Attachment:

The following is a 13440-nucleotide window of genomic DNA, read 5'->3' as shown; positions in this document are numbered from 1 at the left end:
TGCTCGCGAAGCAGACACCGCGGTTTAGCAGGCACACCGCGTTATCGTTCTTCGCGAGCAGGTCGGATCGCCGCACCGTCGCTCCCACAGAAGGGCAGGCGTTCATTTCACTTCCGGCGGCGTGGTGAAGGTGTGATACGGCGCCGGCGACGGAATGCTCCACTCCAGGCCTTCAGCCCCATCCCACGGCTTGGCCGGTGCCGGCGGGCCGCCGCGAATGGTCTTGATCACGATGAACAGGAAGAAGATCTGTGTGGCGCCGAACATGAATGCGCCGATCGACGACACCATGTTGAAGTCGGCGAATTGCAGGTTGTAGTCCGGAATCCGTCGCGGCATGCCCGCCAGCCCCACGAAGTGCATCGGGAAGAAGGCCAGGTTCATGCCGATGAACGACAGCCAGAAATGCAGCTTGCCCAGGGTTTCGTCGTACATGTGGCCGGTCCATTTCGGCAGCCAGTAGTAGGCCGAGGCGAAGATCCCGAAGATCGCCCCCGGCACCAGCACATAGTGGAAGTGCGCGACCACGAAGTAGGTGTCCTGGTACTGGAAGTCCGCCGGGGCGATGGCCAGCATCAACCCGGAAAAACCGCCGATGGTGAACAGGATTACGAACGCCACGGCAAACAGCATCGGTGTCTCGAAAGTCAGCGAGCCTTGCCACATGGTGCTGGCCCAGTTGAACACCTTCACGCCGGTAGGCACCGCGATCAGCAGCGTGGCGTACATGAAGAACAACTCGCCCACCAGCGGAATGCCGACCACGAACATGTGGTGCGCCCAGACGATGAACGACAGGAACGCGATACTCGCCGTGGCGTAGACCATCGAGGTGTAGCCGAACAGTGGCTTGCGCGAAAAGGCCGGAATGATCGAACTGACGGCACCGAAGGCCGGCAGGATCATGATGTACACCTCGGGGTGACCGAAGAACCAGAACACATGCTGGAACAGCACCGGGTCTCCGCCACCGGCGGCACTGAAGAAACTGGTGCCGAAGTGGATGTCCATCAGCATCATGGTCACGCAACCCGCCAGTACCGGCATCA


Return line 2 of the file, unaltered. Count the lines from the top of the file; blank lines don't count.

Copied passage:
TGCTCGCGAAGCAGACACCGCGGTTTAGCAGGCACACCGCGTTATCGTTCTTCGCGAGCAGGTCGGATCGCCGCACCGTCGCTCCCACAGAAGGGCAGGCGTTCATTTCACTTCCGGCGGCGTGGTGAAGGTGTGATACGGCGCCGGCGACGGAATGCTCCACTCCAGGCCTTCAGCCCCATCCCACGGCTTGGCCGGTGCCGGCGGGCCGCCGCGAATGGTCTTGATCACGATGAACAGGAAGAAGATCTGTGTGGCGCCGAACATGAATGCGCCGATCGACGACACCATGTTGAAGTCGGCGAATTGCAGGTTGTAGTCCGGAATCCGTCGCGGCATGCCCGCCAGCCCCACGAAGTGCATCGGGAAGAAGGCCAGGTTCATGCCGATGAACGACAGCCAGAAATGCAGCTTGCCCAGGGTTTCGTCGTACATGTGGCCGGTCCATTTCGGCAGCCAGTAGTAGGCCGAGGCGAAGATCCCGAAGATCGCCCCCGGCACCAGCACATAGTGGAAGTGCGCGACCACGAAGTAGGTGTCCTGGTACTGGAAGTCCGCCGGGGCGATGGCCAGCATCAACCCGGAAAAACCGCCGATGGTGAACAGGATTACGAACGCCACGGCAAACAGCATCGGTGTCTCGAAAGTCAGCGAGCCTTGCCACATGGTGCTGGCCCAGTTGAACACCTTCACGCCGGTAGGCACCGCGATCAGCAGCGTGGCGTACATGAAGAACAACTCGCCCACCAGCGGAATGCCGACCACGAACATGTGGTGCGCCCAGACGATGAACGACAGGAACGCGATACTCGCCGTGGCGTAGACCATCGAGGTGTAGCCGAACAGTGGCTTGCGCGAAAAGGCCGGAATGATCGAACTGACGGCACCGAAGGCCGGCAGGATCATGATGTACACCTCGGGGTGACCGAAGAACCAGAACACATGCTGGAACAGCACCGGGTCTCCGCCACCGGCGGCACTGAAGAAACTGGTGCCGAAGTGGATGTCCATCAGCATCATGGTCACGCAACCCGCCAGTACCGGCATCA